I picked up a blu-ray of Metropolis (1927), the German silent movie which is responsible for a lot of the science fiction we know and love today – the full movie was lost soon after it was shown, and it’s only in recent years that archivists discovered some reels of the full thing and have been able to restore it to (almost) it’s original form. I’ve never actually seen it before, and I’m glad I waited for the “full” version, because I was struck by how well a movie from 95 years ago worked. We’re immediately thrust into a strange world that nevertheless looks very familiar – a huge city, of impossible proportions, maintained by an army of nondescript workers who trudge down long corridors to their cramped, brutalist housing blocks beneath the earth. Above them are the wealthy, living in gorgeous art deco luxury. This movie is very, very clear on it’s politics, at least to begin with, and that message has only continued to be relevant in today’s brutally inequal world. By the point that Freder (the son of the city’s overlord, Joh Fredersen) has fantastic visions of the workers being marched into the gaping maw of the terrible machine demon Moloch, I was enthusiastically on board.

As the movie unfolds, we meet Maria (played incredibly by Brigitte Helm) who is inciting the workers to rebellion – interpreting the story of the Tower of Babel as a conflict between the wealthy intellectuals who conceived the tower and the workers tasked with building it. Maria is truly a fascinating role – Helm is tasked with being a religious symbol of inspiration and purity for the workers, a love interest for Freder and, in stunning fashion, the human face of a Machine Man crafted by the inventor Rotwang. In the last one, she’s an evil creature of wickedness, sin and temptation, inciting the wealthy to bloodshed over her and manipulating the workers into self-destruction. Helm is given the most varied role that I’ve seen in a long time, and she manages it with aplomb.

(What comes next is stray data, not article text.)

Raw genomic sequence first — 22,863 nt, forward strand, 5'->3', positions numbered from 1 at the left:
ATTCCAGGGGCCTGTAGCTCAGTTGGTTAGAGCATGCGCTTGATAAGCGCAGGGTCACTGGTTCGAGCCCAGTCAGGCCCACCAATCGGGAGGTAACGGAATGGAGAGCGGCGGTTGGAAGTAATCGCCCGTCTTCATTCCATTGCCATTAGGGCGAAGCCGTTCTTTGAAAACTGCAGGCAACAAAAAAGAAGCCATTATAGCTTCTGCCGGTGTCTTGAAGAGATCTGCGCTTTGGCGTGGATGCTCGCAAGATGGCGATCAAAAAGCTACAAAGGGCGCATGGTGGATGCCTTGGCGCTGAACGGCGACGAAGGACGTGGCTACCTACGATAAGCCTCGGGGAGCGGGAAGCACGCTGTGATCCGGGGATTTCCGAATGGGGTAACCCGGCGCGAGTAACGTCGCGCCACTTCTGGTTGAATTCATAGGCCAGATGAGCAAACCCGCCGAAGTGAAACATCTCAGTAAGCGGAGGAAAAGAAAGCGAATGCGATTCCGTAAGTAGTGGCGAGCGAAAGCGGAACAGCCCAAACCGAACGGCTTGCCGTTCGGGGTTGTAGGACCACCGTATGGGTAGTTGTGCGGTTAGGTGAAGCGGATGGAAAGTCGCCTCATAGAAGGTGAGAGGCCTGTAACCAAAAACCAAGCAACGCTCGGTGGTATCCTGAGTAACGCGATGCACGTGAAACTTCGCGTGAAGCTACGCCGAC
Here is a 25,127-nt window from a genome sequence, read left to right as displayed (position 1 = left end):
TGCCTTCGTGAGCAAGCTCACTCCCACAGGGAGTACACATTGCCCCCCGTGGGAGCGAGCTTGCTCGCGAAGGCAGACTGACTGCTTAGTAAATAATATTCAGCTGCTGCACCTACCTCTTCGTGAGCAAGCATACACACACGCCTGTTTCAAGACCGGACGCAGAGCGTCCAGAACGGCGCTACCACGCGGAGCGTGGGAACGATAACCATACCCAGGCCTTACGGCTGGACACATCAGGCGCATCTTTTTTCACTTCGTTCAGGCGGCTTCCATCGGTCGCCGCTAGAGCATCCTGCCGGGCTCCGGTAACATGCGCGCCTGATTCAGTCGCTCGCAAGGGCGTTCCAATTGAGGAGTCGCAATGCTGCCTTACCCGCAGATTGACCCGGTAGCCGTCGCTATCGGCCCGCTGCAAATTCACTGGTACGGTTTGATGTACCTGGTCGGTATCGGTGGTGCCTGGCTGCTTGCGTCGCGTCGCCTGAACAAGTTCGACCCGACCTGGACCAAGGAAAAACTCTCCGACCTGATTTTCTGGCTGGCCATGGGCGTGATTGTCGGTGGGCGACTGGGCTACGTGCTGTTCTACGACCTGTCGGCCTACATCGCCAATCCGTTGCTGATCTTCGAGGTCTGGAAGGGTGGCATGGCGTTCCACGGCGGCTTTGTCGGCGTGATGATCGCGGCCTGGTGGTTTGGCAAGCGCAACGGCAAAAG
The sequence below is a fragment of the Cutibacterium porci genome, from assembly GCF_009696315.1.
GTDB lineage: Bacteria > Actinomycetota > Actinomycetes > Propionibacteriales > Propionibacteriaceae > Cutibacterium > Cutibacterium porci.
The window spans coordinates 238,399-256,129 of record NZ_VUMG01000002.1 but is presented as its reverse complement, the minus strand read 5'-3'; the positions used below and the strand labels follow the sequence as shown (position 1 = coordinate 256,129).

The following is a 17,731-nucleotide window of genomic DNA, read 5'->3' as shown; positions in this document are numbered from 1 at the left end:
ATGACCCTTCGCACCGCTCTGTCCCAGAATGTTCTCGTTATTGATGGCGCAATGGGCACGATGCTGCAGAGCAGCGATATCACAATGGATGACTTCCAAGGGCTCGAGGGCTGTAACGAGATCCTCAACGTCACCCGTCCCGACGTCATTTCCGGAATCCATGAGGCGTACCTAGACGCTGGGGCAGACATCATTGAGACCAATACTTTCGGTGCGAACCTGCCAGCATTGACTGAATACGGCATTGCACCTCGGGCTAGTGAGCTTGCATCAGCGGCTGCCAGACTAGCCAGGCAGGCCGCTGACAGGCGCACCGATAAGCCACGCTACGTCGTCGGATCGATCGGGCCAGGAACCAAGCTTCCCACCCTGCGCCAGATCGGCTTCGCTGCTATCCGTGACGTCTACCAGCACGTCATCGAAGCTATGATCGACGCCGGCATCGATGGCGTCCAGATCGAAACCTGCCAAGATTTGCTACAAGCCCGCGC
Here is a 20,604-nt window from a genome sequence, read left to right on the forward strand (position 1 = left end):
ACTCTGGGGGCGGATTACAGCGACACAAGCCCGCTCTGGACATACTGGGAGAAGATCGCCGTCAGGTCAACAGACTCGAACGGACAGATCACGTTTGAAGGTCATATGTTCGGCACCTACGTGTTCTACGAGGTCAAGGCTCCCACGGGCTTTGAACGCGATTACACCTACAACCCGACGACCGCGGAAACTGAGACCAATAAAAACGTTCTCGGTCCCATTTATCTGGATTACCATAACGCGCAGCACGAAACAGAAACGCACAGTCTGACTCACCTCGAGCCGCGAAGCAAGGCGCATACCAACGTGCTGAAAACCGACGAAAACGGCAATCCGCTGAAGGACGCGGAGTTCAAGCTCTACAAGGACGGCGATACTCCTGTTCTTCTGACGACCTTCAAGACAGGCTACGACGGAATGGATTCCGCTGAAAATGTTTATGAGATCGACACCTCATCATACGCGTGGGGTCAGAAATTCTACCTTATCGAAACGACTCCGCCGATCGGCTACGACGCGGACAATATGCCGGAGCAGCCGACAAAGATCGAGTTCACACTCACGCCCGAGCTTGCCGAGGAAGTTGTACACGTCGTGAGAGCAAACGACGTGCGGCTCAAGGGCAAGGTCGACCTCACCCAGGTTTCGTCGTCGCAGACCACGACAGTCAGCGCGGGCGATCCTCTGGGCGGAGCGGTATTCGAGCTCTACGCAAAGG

On top of the stunning (even by modern standards!) set design and staging, there are some huge set pieces in the movie, requiring hundreds of actors – it has the feel of a true cinematic epic. I’d highly recommend it!

Anyway, that’s all for this month – we have a long bank holiday coming up in the UK courtesy of the Queen’s Platinum Jubilee. I will (obviously) not be celebrating it, because I have absolutely no interest in flag-waving nationalism, but I intend to make the most of my time off work with a trip up to Scotland for Glasgow Comic Con! If you’re heading along, I’ll be on table H04 – come and say hello!

All the best,